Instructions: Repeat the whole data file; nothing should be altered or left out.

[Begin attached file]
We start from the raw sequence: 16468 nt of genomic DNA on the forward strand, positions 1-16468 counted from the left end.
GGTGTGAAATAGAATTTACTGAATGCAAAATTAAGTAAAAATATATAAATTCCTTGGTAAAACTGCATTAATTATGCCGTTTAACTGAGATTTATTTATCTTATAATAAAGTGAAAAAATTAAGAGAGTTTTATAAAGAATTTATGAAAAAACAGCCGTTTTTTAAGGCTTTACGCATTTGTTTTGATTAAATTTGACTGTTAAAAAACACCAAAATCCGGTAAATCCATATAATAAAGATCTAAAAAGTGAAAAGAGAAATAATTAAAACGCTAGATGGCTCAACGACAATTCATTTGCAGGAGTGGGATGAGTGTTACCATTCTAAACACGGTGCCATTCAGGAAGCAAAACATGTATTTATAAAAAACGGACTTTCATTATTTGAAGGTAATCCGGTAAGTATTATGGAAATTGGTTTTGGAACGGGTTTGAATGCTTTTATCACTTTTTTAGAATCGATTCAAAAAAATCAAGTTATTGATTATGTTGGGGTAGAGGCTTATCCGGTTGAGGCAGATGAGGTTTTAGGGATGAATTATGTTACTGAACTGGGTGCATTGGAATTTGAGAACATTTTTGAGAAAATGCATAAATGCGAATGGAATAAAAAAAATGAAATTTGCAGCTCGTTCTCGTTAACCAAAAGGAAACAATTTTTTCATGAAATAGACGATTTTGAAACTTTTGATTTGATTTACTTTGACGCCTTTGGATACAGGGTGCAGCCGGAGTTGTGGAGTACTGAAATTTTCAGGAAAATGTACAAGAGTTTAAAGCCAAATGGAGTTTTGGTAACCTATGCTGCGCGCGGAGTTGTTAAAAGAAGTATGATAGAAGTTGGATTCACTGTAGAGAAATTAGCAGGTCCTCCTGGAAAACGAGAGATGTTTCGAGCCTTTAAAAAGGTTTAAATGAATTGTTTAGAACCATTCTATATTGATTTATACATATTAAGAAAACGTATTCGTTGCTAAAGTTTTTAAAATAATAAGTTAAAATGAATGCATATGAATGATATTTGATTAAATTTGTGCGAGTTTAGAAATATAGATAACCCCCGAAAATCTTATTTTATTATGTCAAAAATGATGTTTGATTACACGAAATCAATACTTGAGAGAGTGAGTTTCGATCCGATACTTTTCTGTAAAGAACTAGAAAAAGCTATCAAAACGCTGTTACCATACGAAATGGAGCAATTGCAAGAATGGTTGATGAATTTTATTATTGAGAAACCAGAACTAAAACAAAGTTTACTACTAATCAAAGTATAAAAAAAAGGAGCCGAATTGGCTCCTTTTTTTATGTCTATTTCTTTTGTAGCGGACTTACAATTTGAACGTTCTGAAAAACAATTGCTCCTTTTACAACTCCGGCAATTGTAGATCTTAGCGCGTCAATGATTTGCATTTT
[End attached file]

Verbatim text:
We start from the raw sequence: 16468 nt of genomic DNA on the forward strand, positions 1-16468 counted from the left end.
GGTGTGAAATAGAATTTACTGAATGCAAAATTAAGTAAAAATATATAAATTCCTTGGTAAAACTGCATTAATTATGCCGTTTAACTGAGATTTATTTATCTTATAATAAAGTGAAAAAATTAAGAGAGTTTTATAAAGAATTTATGAAAAAACAGCCGTTTTTTAAGGCTTTACGCATTTGTTTTGATTAAATTTGACTGTTAAAAAACACCAAAATCCGGTAAATCCATATAATAAAGATCTAAAAAGTGAAAAGAGAAATAATTAAAACGCTAGATGGCTCAACGACAATTCATTTGCAGGAGTGGGATGAGTGTTACCATTCTAAACACGGTGCCATTCAGGAAGCAAAACATGTATTTATAAAAAACGGACTTTCATTATTTGAAGGTAATCCGGTAAGTATTATGGAAATTGGTTTTGGAACGGGTTTGAATGCTTTTATCACTTTTTTAGAATCGATTCAAAAAAATCAAGTTATTGATTATGTTGGGGTAGAGGCTTATCCGGTTGAGGCAGATGAGGTTTTAGGGATGAATTATGTTACTGAACTGGGTGCATTGGAATTTGAGAACATTTTTGAGAAAATGCATAAATGCGAATGGAATAAAAAAAATGAAATTTGCAGCTCGTTCTCGTTAACCAAAAGGAAACAATTTTTTCATGAAATAGACGATTTTGAAACTTTTGATTTGATTTACTTTGACGCCTTTGGATACAGGGTGCAGCCGGAGTTGTGGAGTACTGAAATTTTCAGGAAAATGTACAAGAGTTTAAAGCCAAATGGAGTTTTGGTAACCTATGCTGCGCGCGGAGTTGTTAAAAGAAGTATGATAGAAGTTGGATTCACTGTAGAGAAATTAGCAGGTCCTCCTGGAAAACGAGAGATGTTTCGAGCCTTTAAAAAGGTTTAAATGAATTGTTTAGAACCATTCTATATTGATTTATACATATTAAGAAAACGTATTCGTTGCTAAAGTTTTTAAAATAATAAGTTAAAATGAATGCATATGAATGATATTTGATTAAATTTGTGCGAGTTTAGAAATATAGATAACCCCCGAAAATCTTATTTTATTATGTCAAAAATGATGTTTGATTACACGAAATCAATACTTGAGAGAGTGAGTTTCGATCCGATACTTTTCTGTAAAGAACTAGAAAAAGCTATCAAAACGCTGTTACCATACGAAATGGAGCAATTGCAAGAATGGTTGATGAATTTTATTATTGAGAAACCAGAACTAAAACAAAGTTTACTACTAATCAAAGTATAAAAAAAAGGAGCCGAATTGGCTCCTTTTTTTATGTCTATTTCTTTTGTAGCGGACTTACAATTTGAACGTTCTGAAAAACAATTGCTCCTTTTACAACTCCGGCAATTGTAGATCTTAGCGCGTCAATGATTTGCATTTT